I am trying to estimate a model with probit in stata of this form: p(y=1|x)=a+bi(ln(xi))+bj(xj)+e

where xj are dummy variables and ln(xi) are continuos variables in logarithms.

How do i interpret the values of mfx,eyex for the variables in logarithms and those that are dichotomic?

I know that dydx gives marginal effects that are the elasticities, i want to know what happens if i calculate the elasticities(dyex) on logarithmic independent variables. How can i interpret that? Moreover, should i use dyex or eyex to have elasticities?

Looking forward for your help Cheers


In a probit model,

$$p(y=1 \vert d,\ln x)=\Phi(\alpha + \beta \cdot \ln x + \gamma \cdot d),$$

where $\Phi()$ is the standard normal CDF. Taking the derivative gets you

$$\frac{\partial p}{\partial x}=\varphi(\alpha + \beta \cdot \ln x + \gamma \cdot d) \cdot \beta \cdot\frac{1}{x},$$

where $\varphi()$ is the standard normal pdf. This derivative can be re-arranged as $$\frac{\partial p}{\partial x} \cdot \frac{x}{100}=\varphi(\alpha + \beta \cdot \ln x + \gamma \cdot d) \cdot \frac{\beta}{100}.$$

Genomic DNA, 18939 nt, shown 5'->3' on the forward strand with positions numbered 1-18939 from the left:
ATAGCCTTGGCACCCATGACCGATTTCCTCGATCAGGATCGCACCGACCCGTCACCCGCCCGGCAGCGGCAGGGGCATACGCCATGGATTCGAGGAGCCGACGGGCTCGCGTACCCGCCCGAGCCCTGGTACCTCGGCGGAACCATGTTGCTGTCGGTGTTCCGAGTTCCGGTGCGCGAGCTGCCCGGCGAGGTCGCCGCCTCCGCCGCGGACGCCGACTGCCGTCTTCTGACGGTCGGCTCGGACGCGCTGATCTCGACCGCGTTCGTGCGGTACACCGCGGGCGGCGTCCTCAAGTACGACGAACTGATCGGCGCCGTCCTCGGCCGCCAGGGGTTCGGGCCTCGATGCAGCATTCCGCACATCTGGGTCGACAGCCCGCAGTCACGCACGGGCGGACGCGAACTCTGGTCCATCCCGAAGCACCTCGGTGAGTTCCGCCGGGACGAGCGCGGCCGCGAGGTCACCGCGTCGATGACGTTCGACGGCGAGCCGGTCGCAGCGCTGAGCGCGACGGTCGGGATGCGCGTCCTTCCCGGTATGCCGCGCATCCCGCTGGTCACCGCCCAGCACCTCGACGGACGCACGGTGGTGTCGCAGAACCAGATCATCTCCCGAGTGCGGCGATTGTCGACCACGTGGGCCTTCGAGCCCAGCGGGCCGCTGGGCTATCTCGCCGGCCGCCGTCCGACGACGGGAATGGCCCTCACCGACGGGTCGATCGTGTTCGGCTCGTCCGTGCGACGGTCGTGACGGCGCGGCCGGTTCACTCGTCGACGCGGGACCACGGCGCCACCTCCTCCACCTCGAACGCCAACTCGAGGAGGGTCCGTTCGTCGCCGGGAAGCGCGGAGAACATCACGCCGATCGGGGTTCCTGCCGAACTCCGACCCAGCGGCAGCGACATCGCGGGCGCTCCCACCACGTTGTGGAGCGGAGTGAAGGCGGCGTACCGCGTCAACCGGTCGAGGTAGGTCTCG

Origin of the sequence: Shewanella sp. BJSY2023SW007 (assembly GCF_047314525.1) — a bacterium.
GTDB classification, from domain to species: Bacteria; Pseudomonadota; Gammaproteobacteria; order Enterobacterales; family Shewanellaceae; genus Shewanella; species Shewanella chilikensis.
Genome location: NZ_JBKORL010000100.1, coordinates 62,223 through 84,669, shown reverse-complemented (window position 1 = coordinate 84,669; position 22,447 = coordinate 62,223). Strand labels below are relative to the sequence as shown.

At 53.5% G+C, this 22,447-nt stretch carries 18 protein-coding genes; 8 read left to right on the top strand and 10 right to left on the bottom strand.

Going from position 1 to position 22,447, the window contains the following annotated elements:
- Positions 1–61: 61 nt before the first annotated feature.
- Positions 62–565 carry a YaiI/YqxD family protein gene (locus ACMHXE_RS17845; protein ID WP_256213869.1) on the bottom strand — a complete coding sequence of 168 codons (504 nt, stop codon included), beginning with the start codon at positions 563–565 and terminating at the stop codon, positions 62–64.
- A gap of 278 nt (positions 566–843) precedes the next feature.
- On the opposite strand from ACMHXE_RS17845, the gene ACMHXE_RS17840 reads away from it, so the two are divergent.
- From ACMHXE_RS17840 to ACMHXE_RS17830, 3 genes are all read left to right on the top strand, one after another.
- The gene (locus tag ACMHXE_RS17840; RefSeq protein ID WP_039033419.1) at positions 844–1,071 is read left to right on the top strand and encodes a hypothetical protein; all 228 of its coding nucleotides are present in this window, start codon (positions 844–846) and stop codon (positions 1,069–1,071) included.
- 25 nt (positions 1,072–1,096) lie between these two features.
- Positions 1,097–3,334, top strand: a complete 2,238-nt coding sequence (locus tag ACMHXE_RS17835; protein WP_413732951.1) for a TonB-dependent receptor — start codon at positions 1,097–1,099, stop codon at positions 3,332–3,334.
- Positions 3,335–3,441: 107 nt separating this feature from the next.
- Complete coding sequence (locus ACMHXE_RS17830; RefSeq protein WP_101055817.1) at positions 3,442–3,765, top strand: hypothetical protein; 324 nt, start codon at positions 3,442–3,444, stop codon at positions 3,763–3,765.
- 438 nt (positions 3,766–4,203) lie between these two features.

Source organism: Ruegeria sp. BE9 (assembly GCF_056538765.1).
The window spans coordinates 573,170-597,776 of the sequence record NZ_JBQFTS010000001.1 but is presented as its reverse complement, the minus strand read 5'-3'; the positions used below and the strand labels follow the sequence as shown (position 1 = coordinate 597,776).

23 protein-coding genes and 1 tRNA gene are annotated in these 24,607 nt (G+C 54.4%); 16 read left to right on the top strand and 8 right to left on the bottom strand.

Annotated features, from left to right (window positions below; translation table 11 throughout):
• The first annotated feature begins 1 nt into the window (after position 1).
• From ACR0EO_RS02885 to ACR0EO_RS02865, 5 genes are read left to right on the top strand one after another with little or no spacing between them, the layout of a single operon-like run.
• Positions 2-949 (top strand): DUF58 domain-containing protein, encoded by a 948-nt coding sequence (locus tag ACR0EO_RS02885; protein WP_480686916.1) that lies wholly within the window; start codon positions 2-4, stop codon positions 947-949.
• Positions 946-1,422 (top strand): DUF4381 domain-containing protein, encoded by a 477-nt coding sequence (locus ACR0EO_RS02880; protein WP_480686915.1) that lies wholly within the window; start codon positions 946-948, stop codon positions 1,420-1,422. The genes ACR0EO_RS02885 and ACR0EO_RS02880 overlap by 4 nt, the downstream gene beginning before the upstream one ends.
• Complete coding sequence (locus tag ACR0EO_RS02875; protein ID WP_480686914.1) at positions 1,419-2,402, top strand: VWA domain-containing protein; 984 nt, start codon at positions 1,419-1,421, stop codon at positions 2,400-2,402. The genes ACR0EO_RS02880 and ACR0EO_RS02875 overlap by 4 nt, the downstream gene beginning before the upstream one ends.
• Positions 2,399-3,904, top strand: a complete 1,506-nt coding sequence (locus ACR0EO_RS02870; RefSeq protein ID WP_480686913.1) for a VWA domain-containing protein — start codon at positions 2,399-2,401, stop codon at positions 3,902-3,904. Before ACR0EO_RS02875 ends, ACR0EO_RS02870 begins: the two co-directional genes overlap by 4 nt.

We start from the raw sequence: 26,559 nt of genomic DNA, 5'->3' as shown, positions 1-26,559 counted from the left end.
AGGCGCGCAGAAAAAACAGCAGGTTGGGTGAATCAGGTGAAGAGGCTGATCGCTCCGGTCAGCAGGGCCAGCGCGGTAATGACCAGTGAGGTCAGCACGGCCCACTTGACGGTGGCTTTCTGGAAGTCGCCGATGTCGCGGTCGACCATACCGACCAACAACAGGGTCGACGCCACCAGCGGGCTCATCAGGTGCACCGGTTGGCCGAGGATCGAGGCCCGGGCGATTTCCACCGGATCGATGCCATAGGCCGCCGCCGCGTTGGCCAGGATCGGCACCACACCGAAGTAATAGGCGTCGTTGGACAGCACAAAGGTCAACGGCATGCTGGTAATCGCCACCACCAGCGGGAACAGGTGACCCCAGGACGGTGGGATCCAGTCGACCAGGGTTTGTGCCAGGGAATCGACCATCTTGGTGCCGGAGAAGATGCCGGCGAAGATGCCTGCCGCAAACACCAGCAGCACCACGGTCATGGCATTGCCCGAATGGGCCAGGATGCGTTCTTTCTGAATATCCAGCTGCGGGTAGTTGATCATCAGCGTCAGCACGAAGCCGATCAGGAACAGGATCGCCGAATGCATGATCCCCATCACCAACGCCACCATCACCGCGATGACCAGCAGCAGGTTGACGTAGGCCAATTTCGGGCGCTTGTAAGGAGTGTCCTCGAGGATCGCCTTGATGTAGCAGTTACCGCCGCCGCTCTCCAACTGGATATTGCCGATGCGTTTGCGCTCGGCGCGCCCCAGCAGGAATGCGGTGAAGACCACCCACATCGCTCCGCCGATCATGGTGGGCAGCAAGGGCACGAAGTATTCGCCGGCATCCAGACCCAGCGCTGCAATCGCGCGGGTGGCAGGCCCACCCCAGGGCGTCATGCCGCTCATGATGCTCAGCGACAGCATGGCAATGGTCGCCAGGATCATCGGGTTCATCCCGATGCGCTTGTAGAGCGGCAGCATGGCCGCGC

The right hand side is a semi-elasticity: it gives you the change in the probability of success for 1% change in x. You can see that a bit more clearly if you rewrite it as:

$$\frac{\partial p}{\partial x} \cdot \frac{x}{100}=\frac{\Delta p}{100 \cdot \Delta x /x}.$$

If you want the full elasticity, you need to divide by $p$ instead (the 100 goes away since it now you have a percentage change in both in the numerator and denominator):

$$\frac{\partial p}{\partial x} \cdot \frac{x}{p}=\frac{\Delta p/p}{ \Delta x /x}=\frac{\varphi(\alpha + \beta \cdot \ln x + \gamma \cdot d) \cdot \beta}{\Phi(\alpha + \beta \cdot \ln x + \gamma \cdot d)}.$$

For binary variables, you can calculate the marginal effect as $$p(y=1 \vert d=1,\ln x)-p(y=1 \vert d=0,\ln x)=\Phi(\alpha + \beta \cdot \ln x + \gamma \cdot d)-\Phi(\alpha + \beta \cdot \ln x + \gamma \cdot 0).$$

This is arguably better since you are considering a discrete change in $d$ from 1 to 0, instead of an tiny change in $x$, so the finite difference is superior to the derivative.

In Stata, you can calculate averages of these quantities over the estimation sample like this:

sysuse auto, clear
gen lnx = ln(mpg)
xtile high_rep78 = rep78, nq(2)
probit foreign lnx weight i.high_rep78, nolog
margins, expression(normalden(xb())*_b[lnx]/100)
margins, expression(normalden(xb())*_b[lnx]/normal(xb()))
margins, dydx(high_rep78)

mfx has been superseded by margins.


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